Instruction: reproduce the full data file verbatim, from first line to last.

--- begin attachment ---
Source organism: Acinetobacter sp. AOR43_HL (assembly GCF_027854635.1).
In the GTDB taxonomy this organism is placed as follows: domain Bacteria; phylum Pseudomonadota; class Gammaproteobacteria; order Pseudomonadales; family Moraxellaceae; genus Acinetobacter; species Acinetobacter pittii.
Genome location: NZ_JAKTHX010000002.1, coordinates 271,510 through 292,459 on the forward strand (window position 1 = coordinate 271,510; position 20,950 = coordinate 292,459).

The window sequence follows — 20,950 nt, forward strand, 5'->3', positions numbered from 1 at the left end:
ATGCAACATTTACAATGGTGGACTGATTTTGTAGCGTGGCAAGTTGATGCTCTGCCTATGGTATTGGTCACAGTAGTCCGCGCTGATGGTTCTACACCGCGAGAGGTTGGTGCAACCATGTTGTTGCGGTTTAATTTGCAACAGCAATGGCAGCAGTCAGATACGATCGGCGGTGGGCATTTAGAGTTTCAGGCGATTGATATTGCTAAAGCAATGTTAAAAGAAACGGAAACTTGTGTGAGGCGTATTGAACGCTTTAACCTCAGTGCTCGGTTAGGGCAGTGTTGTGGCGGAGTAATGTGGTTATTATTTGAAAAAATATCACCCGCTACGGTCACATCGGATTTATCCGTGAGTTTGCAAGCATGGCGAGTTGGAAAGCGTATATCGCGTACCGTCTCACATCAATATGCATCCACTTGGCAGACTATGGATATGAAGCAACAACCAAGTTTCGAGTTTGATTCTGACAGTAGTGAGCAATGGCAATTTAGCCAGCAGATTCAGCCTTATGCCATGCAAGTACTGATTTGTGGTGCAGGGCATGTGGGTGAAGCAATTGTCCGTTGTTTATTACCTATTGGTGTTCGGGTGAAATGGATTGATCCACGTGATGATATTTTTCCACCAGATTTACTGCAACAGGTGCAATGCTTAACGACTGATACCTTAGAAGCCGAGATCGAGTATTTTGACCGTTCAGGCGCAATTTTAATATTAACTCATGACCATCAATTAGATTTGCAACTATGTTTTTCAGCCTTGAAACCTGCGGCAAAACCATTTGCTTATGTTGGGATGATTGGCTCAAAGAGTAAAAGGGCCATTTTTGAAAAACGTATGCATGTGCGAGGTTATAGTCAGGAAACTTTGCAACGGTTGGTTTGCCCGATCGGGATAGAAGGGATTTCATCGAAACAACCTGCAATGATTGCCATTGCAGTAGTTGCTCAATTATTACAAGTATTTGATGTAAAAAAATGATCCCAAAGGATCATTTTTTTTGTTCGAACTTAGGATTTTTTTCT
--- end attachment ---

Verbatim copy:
Source organism: Acinetobacter sp. AOR43_HL (assembly GCF_027854635.1).
In the GTDB taxonomy this organism is placed as follows: domain Bacteria; phylum Pseudomonadota; class Gammaproteobacteria; order Pseudomonadales; family Moraxellaceae; genus Acinetobacter; species Acinetobacter pittii.
Genome location: NZ_JAKTHX010000002.1, coordinates 271,510 through 292,459 on the forward strand (window position 1 = coordinate 271,510; position 20,950 = coordinate 292,459).

The window sequence follows — 20,950 nt, forward strand, 5'->3', positions numbered from 1 at the left end:
ATGCAACATTTACAATGGTGGACTGATTTTGTAGCGTGGCAAGTTGATGCTCTGCCTATGGTATTGGTCACAGTAGTCCGCGCTGATGGTTCTACACCGCGAGAGGTTGGTGCAACCATGTTGTTGCGGTTTAATTTGCAACAGCAATGGCAGCAGTCAGATACGATCGGCGGTGGGCATTTAGAGTTTCAGGCGATTGATATTGCTAAAGCAATGTTAAAAGAAACGGAAACTTGTGTGAGGCGTATTGAACGCTTTAACCTCAGTGCTCGGTTAGGGCAGTGTTGTGGCGGAGTAATGTGGTTATTATTTGAAAAAATATCACCCGCTACGGTCACATCGGATTTATCCGTGAGTTTGCAAGCATGGCGAGTTGGAAAGCGTATATCGCGTACCGTCTCACATCAATATGCATCCACTTGGCAGACTATGGATATGAAGCAACAACCAAGTTTCGAGTTTGATTCTGACAGTAGTGAGCAATGGCAATTTAGCCAGCAGATTCAGCCTTATGCCATGCAAGTACTGATTTGTGGTGCAGGGCATGTGGGTGAAGCAATTGTCCGTTGTTTATTACCTATTGGTGTTCGGGTGAAATGGATTGATCCACGTGATGATATTTTTCCACCAGATTTACTGCAACAGGTGCAATGCTTAACGACTGATACCTTAGAAGCCGAGATCGAGTATTTTGACCGTTCAGGCGCAATTTTAATATTAACTCATGACCATCAATTAGATTTGCAACTATGTTTTTCAGCCTTGAAACCTGCGGCAAAACCATTTGCTTATGTTGGGATGATTGGCTCAAAGAGTAAAAGGGCCATTTTTGAAAAACGTATGCATGTGCGAGGTTATAGTCAGGAAACTTTGCAACGGTTGGTTTGCCCGATCGGGATAGAAGGGATTTCATCGAAACAACCTGCAATGATTGCCATTGCAGTAGTTGCTCAATTATTACAAGTATTTGATGTAAAAAAATGATCCCAAAGGATCATTTTTTTTGTTCGAACTTAGGATTTTTTTCT